A bildungsroman is usually a coming-of-age story, in which the protagonist progresses toward maturity. The main character is sometimes introduced as a child and ages over the years. This type of novel shares many elements with a quest narrative. The main character endures a series of challenges or overcomes obstacles in order to win a prize. This reward need not necessarily be concrete, however: in the bildungsroman the character generally gains emotional and psychological insights. A slightly different type of outcome has the hero undergoing moral development, such as learning to appreciate generosity or sacrifice, even at the cost of their own life.
In Margaret Atwood’s work, Marian McAlpin’s story begins when she is already an adult, not a child. Some elements of her quest include the search for identity and fulfillment. Material well-being seems a worthy end toward which she works. Marian pursues her discrete goals through relationships with different kinds of men: Peter, the successful lawyer whom she decides to marry despite a lack of passionate love for him, and Duncan, a younger man to whom she is strongly attracted.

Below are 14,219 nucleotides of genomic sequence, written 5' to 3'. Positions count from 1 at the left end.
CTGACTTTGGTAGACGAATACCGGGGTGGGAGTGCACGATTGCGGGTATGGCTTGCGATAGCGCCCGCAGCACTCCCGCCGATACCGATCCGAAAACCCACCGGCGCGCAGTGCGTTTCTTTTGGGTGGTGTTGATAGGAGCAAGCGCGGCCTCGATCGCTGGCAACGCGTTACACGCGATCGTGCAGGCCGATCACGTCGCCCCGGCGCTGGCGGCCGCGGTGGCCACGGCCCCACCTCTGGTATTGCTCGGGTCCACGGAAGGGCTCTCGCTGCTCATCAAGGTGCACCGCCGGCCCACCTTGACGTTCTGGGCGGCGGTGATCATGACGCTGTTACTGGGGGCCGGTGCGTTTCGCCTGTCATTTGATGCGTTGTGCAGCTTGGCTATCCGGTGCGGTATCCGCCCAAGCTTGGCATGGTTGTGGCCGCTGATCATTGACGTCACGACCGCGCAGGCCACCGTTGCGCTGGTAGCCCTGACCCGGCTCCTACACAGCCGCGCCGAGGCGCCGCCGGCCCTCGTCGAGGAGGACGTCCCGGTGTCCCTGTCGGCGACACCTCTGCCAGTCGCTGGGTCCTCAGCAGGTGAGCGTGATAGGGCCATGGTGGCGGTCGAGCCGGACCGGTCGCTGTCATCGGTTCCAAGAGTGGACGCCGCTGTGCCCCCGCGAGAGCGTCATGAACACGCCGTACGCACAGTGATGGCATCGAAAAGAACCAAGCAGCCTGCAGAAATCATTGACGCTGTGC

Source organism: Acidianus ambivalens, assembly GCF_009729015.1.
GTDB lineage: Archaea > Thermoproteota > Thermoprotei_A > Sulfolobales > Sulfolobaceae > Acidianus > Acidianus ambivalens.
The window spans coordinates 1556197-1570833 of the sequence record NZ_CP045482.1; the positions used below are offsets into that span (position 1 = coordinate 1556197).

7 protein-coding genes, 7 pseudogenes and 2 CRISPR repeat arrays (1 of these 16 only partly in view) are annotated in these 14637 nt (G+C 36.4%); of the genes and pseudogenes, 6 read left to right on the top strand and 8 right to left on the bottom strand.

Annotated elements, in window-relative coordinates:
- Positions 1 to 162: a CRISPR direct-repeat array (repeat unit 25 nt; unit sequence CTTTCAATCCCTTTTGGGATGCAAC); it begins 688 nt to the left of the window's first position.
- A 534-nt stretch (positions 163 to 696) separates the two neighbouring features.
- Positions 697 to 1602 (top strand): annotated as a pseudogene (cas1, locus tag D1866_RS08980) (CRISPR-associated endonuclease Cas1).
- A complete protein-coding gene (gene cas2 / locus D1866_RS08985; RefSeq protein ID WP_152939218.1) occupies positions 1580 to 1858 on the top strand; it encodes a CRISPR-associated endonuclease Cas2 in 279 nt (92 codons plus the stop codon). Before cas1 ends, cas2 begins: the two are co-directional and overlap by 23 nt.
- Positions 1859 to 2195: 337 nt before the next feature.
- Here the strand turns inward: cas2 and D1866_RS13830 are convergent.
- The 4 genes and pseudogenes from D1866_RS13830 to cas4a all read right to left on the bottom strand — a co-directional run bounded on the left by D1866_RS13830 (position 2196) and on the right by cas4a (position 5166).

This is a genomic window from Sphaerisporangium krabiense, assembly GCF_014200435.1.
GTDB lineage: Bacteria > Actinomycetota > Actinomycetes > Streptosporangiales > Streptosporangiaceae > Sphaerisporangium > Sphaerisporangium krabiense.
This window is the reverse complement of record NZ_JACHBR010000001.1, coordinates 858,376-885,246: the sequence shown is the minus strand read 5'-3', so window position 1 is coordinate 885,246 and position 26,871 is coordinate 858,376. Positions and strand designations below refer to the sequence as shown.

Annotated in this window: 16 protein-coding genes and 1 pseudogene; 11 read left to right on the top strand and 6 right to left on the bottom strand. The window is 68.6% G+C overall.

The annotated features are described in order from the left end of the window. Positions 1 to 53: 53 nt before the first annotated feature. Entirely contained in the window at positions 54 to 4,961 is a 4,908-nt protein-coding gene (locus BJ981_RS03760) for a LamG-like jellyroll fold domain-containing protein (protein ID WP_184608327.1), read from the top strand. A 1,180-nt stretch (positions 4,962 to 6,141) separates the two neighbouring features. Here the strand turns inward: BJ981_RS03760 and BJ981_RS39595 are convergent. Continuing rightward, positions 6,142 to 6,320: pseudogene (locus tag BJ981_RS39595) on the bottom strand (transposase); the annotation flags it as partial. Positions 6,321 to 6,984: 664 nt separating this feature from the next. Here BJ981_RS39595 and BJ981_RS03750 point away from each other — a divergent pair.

Marian’s journey develops in a pattern of negative physical growth, or apparent self-destruction. She develops a distaste for food: first, she cannot tolerate meat, and soon all food seems repulsive to her. As she ceases to eat, in contrast, her sexual appetite increases, and she consummates her affair with Duncan. Marian’s emotional growth continues as she breaks up with Peter. Marian bakes a cake and offers it to him as a substitute for herself.
Marriage, if it were based on materialism, would not be an appropriate goal: she would become an object of consumption through giving herself up to a man. Once she overcomes that obstacle, she can resume eating, and her personal growth can continue. Her relationship with Duncan is a by-product of that growth, not the ultimate object, for he partakes in eating the cake.